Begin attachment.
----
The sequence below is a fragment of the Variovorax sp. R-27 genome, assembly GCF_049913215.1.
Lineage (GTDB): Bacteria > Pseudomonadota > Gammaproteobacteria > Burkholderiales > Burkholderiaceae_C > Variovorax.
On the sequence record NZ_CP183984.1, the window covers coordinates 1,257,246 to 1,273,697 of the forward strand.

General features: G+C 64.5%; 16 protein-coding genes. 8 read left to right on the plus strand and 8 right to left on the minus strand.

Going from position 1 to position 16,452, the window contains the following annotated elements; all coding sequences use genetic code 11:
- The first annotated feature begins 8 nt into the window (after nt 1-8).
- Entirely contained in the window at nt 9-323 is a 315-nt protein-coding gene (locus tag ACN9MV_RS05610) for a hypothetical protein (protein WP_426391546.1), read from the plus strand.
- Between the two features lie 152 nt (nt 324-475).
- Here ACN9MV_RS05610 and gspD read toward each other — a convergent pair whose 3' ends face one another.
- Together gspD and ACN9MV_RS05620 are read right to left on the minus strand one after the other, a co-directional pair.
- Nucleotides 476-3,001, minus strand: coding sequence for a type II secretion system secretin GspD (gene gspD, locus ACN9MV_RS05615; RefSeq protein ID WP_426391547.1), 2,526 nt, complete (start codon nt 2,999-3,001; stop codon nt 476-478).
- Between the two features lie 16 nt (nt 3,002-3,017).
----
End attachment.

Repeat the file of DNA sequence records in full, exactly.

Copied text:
The sequence below is a fragment of the Variovorax sp. R-27 genome, assembly GCF_049913215.1.
Lineage (GTDB): Bacteria > Pseudomonadota > Gammaproteobacteria > Burkholderiales > Burkholderiaceae_C > Variovorax.
On the sequence record NZ_CP183984.1, the window covers coordinates 1,257,246 to 1,273,697 of the forward strand.

General features: G+C 64.5%; 16 protein-coding genes. 8 read left to right on the plus strand and 8 right to left on the minus strand.

Going from position 1 to position 16,452, the window contains the following annotated elements; all coding sequences use genetic code 11:
- The first annotated feature begins 8 nt into the window (after nt 1-8).
- Entirely contained in the window at nt 9-323 is a 315-nt protein-coding gene (locus tag ACN9MV_RS05610) for a hypothetical protein (protein WP_426391546.1), read from the plus strand.
- Between the two features lie 152 nt (nt 324-475).
- Here ACN9MV_RS05610 and gspD read toward each other — a convergent pair whose 3' ends face one another.
- Together gspD and ACN9MV_RS05620 are read right to left on the minus strand one after the other, a co-directional pair.
- Nucleotides 476-3,001, minus strand: coding sequence for a type II secretion system secretin GspD (gene gspD, locus ACN9MV_RS05615; RefSeq protein ID WP_426391547.1), 2,526 nt, complete (start codon nt 2,999-3,001; stop codon nt 476-478).
- Between the two features lie 16 nt (nt 3,002-3,017).